This book is devoted to some periodically discussed but still insufficiently researched problems of the Ottoman past of the Balkans. Among them are the place of pastoralist communities in the imperial system and "society of societies," their migrations, their role in the economy and in the processes of demographic, religious, and cultural change. The main subject of study are the Yürüks, an initially nomadic and tribal Turkish-speaking Muslim community, whose past is traced in a Braudelian longue duree perspective.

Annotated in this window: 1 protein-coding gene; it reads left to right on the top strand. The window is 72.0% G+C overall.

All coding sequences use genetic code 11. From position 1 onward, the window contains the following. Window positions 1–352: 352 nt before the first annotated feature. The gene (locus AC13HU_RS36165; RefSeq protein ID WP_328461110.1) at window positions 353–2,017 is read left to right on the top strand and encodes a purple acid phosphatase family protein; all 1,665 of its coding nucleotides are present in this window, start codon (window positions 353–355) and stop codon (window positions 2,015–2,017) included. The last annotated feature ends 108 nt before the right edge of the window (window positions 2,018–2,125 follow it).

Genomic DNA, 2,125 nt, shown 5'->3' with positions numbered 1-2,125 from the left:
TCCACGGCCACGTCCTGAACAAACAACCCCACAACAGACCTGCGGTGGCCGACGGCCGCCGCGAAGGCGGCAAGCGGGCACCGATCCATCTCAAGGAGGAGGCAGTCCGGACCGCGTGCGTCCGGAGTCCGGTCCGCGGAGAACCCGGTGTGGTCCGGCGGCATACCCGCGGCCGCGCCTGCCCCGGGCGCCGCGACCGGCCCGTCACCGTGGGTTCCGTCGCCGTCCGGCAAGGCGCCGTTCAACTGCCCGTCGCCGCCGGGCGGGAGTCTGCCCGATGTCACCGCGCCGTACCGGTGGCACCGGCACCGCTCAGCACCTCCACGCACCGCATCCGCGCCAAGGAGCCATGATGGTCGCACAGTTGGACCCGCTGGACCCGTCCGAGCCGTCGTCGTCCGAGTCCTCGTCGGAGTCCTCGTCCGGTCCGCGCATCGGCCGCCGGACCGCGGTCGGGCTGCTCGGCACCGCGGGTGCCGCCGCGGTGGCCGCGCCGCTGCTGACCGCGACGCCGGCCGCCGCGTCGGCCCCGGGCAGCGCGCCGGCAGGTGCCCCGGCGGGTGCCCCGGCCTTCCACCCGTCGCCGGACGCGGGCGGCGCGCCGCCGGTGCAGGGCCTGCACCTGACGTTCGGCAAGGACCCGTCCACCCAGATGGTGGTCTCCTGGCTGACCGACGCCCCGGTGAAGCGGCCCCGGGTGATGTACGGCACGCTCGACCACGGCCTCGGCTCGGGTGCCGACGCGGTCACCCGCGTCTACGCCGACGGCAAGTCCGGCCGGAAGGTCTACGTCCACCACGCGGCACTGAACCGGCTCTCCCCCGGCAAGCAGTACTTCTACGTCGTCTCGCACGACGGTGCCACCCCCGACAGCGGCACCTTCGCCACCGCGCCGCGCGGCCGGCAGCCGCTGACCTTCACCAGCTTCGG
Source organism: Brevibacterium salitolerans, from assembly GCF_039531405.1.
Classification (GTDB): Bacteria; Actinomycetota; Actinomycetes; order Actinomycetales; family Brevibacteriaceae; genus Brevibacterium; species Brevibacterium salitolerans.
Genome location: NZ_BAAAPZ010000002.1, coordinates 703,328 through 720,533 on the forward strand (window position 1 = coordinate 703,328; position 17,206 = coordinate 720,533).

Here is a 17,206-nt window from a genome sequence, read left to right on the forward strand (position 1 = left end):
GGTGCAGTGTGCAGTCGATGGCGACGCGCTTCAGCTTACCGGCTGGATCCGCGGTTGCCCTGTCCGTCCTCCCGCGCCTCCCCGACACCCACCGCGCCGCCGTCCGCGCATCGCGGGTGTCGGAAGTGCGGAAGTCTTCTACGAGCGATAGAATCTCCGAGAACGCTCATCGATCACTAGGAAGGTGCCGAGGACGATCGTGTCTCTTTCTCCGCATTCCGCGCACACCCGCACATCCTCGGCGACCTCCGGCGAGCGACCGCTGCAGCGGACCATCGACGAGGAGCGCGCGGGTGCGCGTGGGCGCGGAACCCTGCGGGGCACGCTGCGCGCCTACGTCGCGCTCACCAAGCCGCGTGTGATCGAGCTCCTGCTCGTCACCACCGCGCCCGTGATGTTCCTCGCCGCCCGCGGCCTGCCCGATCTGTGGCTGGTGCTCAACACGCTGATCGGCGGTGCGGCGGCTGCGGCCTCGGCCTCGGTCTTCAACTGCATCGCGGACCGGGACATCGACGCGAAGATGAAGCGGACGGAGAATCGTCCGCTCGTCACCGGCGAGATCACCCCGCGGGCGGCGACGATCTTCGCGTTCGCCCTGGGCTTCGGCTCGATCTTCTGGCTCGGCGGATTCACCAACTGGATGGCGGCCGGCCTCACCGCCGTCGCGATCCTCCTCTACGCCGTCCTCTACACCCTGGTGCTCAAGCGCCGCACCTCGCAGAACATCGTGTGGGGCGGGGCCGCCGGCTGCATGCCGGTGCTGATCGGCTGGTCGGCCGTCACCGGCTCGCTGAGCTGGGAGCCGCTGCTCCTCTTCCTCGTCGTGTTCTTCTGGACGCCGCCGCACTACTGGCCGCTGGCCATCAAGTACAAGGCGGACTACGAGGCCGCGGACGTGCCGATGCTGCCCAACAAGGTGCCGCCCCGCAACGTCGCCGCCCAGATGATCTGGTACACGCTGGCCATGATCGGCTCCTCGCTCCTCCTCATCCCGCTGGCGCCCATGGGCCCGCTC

For centuries on end, the Yürüks were a significant group even though they were less numerous than the surrounding "sedentary" communities in the Ottoman Balkans (Rumelia). It was formed on the basis of various nomadic and tribal groups from Asia Minor that migrated into Southeastern Europe during and after the Ottoman conquest. Among them were part of the ancestors of the present-day Turks who live in the region. As nomadic and sedentary groups, and is auxiliaries, the Yürüks have a variable in time but tangible presence in the history of the Balkans and the Ottoman Empire. Their name means "walking," "wandering" people and they lived up to it, having traversed a long historical path. Once a mainstay of the early Ottoman regime, they eventually became a marginalized and relatively isolated community; earlier, a locally influential factor in the life of the Balkan peoples, today they are a small group living out their time in some twenty villages in the Republic of North Macedonia.